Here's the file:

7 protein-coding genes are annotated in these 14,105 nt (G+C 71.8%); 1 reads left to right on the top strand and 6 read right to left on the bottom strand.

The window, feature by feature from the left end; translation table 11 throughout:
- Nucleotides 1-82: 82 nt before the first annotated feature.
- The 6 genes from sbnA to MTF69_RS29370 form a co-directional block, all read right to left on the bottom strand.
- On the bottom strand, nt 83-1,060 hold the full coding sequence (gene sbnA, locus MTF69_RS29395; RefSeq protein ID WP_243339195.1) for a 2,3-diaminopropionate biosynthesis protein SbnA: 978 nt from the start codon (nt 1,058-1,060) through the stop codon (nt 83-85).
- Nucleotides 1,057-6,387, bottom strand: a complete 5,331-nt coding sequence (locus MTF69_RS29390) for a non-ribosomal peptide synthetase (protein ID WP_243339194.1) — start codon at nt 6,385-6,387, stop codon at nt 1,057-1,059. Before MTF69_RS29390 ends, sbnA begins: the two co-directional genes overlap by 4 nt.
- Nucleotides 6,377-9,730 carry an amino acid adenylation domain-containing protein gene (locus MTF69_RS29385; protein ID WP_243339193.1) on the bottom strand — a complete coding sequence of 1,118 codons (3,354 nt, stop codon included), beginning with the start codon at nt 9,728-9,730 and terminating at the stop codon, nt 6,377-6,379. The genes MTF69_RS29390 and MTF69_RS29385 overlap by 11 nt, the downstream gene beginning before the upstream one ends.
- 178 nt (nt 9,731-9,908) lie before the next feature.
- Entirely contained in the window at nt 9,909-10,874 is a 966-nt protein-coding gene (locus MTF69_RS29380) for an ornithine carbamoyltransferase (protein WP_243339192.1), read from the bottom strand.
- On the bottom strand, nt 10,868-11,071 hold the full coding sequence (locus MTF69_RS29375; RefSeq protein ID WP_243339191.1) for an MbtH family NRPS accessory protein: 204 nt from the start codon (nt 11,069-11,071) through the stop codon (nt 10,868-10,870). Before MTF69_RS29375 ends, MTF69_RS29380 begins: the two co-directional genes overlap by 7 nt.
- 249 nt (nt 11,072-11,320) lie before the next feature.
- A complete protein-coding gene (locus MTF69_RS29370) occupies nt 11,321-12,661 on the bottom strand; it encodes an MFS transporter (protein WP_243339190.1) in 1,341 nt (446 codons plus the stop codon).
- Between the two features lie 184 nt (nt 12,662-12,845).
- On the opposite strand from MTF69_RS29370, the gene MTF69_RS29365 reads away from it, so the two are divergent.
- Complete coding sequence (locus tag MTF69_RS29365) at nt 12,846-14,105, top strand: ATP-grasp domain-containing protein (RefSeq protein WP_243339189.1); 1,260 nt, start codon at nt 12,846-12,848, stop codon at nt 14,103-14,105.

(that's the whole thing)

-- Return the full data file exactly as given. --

7 protein-coding genes are annotated in these 14,105 nt (G+C 71.8%); 1 reads left to right on the top strand and 6 read right to left on the bottom strand.

The window, feature by feature from the left end; translation table 11 throughout:
- Nucleotides 1-82: 82 nt before the first annotated feature.
- The 6 genes from sbnA to MTF69_RS29370 form a co-directional block, all read right to left on the bottom strand.
- On the bottom strand, nt 83-1,060 hold the full coding sequence (gene sbnA, locus MTF69_RS29395; RefSeq protein ID WP_243339195.1) for a 2,3-diaminopropionate biosynthesis protein SbnA: 978 nt from the start codon (nt 1,058-1,060) through the stop codon (nt 83-85).
- Nucleotides 1,057-6,387, bottom strand: a complete 5,331-nt coding sequence (locus MTF69_RS29390) for a non-ribosomal peptide synthetase (protein ID WP_243339194.1) — start codon at nt 6,385-6,387, stop codon at nt 1,057-1,059. Before MTF69_RS29390 ends, sbnA begins: the two co-directional genes overlap by 4 nt.
- Nucleotides 6,377-9,730 carry an amino acid adenylation domain-containing protein gene (locus MTF69_RS29385; protein ID WP_243339193.1) on the bottom strand — a complete coding sequence of 1,118 codons (3,354 nt, stop codon included), beginning with the start codon at nt 9,728-9,730 and terminating at the stop codon, nt 6,377-6,379. The genes MTF69_RS29390 and MTF69_RS29385 overlap by 11 nt, the downstream gene beginning before the upstream one ends.
- 178 nt (nt 9,731-9,908) lie before the next feature.
- Entirely contained in the window at nt 9,909-10,874 is a 966-nt protein-coding gene (locus MTF69_RS29380) for an ornithine carbamoyltransferase (protein WP_243339192.1), read from the bottom strand.
- On the bottom strand, nt 10,868-11,071 hold the full coding sequence (locus MTF69_RS29375; RefSeq protein ID WP_243339191.1) for an MbtH family NRPS accessory protein: 204 nt from the start codon (nt 11,069-11,071) through the stop codon (nt 10,868-10,870). Before MTF69_RS29375 ends, MTF69_RS29380 begins: the two co-directional genes overlap by 7 nt.
- 249 nt (nt 11,072-11,320) lie before the next feature.
- A complete protein-coding gene (locus MTF69_RS29370) occupies nt 11,321-12,661 on the bottom strand; it encodes an MFS transporter (protein WP_243339190.1) in 1,341 nt (446 codons plus the stop codon).
- Between the two features lie 184 nt (nt 12,662-12,845).
- On the opposite strand from MTF69_RS29370, the gene MTF69_RS29365 reads away from it, so the two are divergent.
- Complete coding sequence (locus tag MTF69_RS29365) at nt 12,846-14,105, top strand: ATP-grasp domain-containing protein (RefSeq protein WP_243339189.1); 1,260 nt, start codon at nt 12,846-12,848, stop codon at nt 14,103-14,105.